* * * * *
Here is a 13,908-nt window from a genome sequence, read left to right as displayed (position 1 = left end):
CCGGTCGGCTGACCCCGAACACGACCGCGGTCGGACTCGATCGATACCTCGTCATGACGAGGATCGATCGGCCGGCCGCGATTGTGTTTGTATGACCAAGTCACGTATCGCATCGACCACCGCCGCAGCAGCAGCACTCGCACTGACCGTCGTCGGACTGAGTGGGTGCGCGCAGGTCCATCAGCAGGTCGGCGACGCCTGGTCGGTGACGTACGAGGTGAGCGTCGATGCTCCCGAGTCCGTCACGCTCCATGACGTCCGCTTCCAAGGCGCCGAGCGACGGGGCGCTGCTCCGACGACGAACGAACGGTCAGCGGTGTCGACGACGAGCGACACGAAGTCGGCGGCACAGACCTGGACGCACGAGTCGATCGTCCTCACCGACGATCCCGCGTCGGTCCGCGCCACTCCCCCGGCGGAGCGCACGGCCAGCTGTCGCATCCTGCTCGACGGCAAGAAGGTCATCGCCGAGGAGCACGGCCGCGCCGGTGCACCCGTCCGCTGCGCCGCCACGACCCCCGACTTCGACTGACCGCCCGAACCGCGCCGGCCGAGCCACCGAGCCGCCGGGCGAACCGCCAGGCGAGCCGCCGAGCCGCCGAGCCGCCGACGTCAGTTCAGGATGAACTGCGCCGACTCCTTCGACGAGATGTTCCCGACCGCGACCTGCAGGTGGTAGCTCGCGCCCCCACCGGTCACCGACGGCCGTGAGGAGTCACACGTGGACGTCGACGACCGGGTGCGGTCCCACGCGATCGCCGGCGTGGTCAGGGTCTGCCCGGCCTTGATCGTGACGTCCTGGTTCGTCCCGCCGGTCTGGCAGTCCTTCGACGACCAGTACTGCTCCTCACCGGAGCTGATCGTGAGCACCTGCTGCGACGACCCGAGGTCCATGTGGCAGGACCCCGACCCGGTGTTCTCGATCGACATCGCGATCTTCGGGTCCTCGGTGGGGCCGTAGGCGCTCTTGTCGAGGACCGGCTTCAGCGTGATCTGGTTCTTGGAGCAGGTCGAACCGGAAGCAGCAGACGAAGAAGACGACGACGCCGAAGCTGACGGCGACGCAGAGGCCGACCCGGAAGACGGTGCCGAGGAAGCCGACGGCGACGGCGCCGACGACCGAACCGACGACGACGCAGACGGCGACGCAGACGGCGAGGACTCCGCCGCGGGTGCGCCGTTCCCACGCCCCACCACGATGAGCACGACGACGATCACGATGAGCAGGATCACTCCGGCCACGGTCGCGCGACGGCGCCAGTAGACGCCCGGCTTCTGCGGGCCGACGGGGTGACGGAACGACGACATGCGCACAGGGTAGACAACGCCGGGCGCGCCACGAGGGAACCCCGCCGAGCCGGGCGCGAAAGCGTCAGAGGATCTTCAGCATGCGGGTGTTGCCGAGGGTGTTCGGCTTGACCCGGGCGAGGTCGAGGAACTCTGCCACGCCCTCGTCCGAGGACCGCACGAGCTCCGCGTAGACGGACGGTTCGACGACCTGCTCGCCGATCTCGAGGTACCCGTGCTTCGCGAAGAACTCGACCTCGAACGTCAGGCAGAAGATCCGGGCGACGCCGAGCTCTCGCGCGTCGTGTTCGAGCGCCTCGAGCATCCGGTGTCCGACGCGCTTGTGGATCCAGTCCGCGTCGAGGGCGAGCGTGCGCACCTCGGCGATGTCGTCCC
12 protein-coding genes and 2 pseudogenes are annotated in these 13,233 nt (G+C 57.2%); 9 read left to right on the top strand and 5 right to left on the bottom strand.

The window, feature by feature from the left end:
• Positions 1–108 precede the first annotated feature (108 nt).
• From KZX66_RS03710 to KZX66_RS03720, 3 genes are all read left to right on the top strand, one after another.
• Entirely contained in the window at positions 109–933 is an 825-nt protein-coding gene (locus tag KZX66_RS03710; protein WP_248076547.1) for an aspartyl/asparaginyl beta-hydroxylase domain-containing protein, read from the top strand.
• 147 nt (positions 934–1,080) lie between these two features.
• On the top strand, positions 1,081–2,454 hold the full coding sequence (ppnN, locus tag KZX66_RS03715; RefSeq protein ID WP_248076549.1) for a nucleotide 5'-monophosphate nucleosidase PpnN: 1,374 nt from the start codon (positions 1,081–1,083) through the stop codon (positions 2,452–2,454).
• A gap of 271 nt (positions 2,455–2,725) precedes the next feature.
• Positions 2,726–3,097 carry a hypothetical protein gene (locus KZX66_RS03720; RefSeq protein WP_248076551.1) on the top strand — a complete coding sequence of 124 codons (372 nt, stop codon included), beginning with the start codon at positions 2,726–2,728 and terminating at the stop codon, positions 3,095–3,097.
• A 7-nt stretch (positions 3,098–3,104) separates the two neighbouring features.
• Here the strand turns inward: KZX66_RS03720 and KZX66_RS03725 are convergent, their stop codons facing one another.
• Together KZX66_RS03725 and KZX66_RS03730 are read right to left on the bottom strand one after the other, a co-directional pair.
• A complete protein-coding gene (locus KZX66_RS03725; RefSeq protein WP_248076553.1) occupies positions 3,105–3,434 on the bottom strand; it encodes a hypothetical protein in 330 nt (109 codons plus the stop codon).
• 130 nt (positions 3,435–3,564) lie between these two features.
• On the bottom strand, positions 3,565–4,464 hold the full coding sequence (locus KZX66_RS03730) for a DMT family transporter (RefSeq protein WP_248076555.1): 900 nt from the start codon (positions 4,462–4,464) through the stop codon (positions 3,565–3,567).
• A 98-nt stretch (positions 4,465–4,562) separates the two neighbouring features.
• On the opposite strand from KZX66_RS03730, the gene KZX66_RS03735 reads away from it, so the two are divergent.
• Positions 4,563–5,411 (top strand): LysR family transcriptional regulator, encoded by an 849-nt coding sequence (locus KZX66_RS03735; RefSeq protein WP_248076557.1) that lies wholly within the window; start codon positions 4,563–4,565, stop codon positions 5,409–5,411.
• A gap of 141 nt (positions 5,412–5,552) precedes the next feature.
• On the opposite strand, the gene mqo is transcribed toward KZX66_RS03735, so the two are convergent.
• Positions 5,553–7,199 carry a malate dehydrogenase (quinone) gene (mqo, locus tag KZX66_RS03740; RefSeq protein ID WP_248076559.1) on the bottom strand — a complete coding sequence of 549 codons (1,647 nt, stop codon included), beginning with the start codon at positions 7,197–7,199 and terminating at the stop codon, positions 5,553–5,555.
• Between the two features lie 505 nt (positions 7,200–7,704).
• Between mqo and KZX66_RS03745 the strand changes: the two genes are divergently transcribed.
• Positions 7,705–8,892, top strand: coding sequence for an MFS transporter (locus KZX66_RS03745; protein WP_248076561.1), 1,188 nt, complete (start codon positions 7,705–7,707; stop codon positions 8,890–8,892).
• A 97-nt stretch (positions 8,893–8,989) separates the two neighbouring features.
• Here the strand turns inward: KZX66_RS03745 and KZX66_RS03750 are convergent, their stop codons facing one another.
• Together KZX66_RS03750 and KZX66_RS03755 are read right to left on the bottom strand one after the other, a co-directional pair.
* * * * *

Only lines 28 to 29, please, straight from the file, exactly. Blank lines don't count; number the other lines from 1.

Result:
• Here the strand turns inward: KZX66_RS03745 and KZX66_RS03750 are convergent, their stop codons facing one another.
• Together KZX66_RS03750 and KZX66_RS03755 are read right to left on the bottom strand one after the other, a co-directional pair.